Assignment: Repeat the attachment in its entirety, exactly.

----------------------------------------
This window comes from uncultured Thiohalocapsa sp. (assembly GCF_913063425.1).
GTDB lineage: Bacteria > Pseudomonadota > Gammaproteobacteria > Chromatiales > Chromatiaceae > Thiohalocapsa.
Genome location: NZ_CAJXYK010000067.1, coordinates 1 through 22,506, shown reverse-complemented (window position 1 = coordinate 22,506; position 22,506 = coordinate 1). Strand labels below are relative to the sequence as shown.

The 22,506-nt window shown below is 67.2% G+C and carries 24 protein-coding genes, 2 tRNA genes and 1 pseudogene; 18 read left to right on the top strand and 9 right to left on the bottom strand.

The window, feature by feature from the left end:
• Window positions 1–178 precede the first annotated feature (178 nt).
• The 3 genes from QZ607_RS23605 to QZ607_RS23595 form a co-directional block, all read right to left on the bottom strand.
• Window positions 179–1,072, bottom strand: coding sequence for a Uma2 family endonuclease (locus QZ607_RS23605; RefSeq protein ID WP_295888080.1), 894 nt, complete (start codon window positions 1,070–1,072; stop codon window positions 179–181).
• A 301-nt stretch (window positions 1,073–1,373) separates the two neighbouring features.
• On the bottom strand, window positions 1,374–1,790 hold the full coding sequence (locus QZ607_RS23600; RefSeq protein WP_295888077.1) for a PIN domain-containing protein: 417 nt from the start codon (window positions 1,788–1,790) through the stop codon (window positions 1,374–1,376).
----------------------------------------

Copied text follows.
This window comes from uncultured Thiohalocapsa sp. (assembly GCF_913063425.1).
GTDB lineage: Bacteria > Pseudomonadota > Gammaproteobacteria > Chromatiales > Chromatiaceae > Thiohalocapsa.
Genome location: NZ_CAJXYK010000067.1, coordinates 1 through 22,506, shown reverse-complemented (window position 1 = coordinate 22,506; position 22,506 = coordinate 1). Strand labels below are relative to the sequence as shown.

The 22,506-nt window shown below is 67.2% G+C and carries 24 protein-coding genes, 2 tRNA genes and 1 pseudogene; 18 read left to right on the top strand and 9 right to left on the bottom strand.

The window, feature by feature from the left end:
• Window positions 1–178 precede the first annotated feature (178 nt).
• The 3 genes from QZ607_RS23605 to QZ607_RS23595 form a co-directional block, all read right to left on the bottom strand.
• Window positions 179–1,072, bottom strand: coding sequence for a Uma2 family endonuclease (locus QZ607_RS23605; RefSeq protein ID WP_295888080.1), 894 nt, complete (start codon window positions 1,070–1,072; stop codon window positions 179–181).
• A 301-nt stretch (window positions 1,073–1,373) separates the two neighbouring features.
• On the bottom strand, window positions 1,374–1,790 hold the full coding sequence (locus QZ607_RS23600; RefSeq protein WP_295888077.1) for a PIN domain-containing protein: 417 nt from the start codon (window positions 1,788–1,790) through the stop codon (window positions 1,374–1,376).